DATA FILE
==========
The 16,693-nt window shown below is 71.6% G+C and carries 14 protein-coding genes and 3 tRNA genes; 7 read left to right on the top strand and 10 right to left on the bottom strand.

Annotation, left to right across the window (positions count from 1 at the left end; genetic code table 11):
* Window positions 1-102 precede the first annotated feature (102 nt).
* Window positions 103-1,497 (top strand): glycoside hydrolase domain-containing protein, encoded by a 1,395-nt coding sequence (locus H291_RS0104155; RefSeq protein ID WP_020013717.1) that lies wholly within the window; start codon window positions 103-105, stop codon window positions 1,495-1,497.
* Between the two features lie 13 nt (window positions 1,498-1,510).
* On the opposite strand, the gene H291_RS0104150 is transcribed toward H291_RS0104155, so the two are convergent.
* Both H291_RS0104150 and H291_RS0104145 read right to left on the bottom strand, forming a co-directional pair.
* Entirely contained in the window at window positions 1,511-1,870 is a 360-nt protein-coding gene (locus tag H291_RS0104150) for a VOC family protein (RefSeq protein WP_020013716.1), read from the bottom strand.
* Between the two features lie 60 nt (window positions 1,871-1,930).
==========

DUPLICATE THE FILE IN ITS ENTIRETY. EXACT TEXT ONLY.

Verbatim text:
The 16,693-nt window shown below is 71.6% G+C and carries 14 protein-coding genes and 3 tRNA genes; 7 read left to right on the top strand and 10 right to left on the bottom strand.

Annotation, left to right across the window (positions count from 1 at the left end; genetic code table 11):
* Window positions 1-102 precede the first annotated feature (102 nt).
* Window positions 103-1,497 (top strand): glycoside hydrolase domain-containing protein, encoded by a 1,395-nt coding sequence (locus H291_RS0104155; RefSeq protein ID WP_020013717.1) that lies wholly within the window; start codon window positions 103-105, stop codon window positions 1,495-1,497.
* Between the two features lie 13 nt (window positions 1,498-1,510).
* On the opposite strand, the gene H291_RS0104150 is transcribed toward H291_RS0104155, so the two are convergent.
* Both H291_RS0104150 and H291_RS0104145 read right to left on the bottom strand, forming a co-directional pair.
* Entirely contained in the window at window positions 1,511-1,870 is a 360-nt protein-coding gene (locus tag H291_RS0104150) for a VOC family protein (RefSeq protein WP_020013716.1), read from the bottom strand.
* Between the two features lie 60 nt (window positions 1,871-1,930).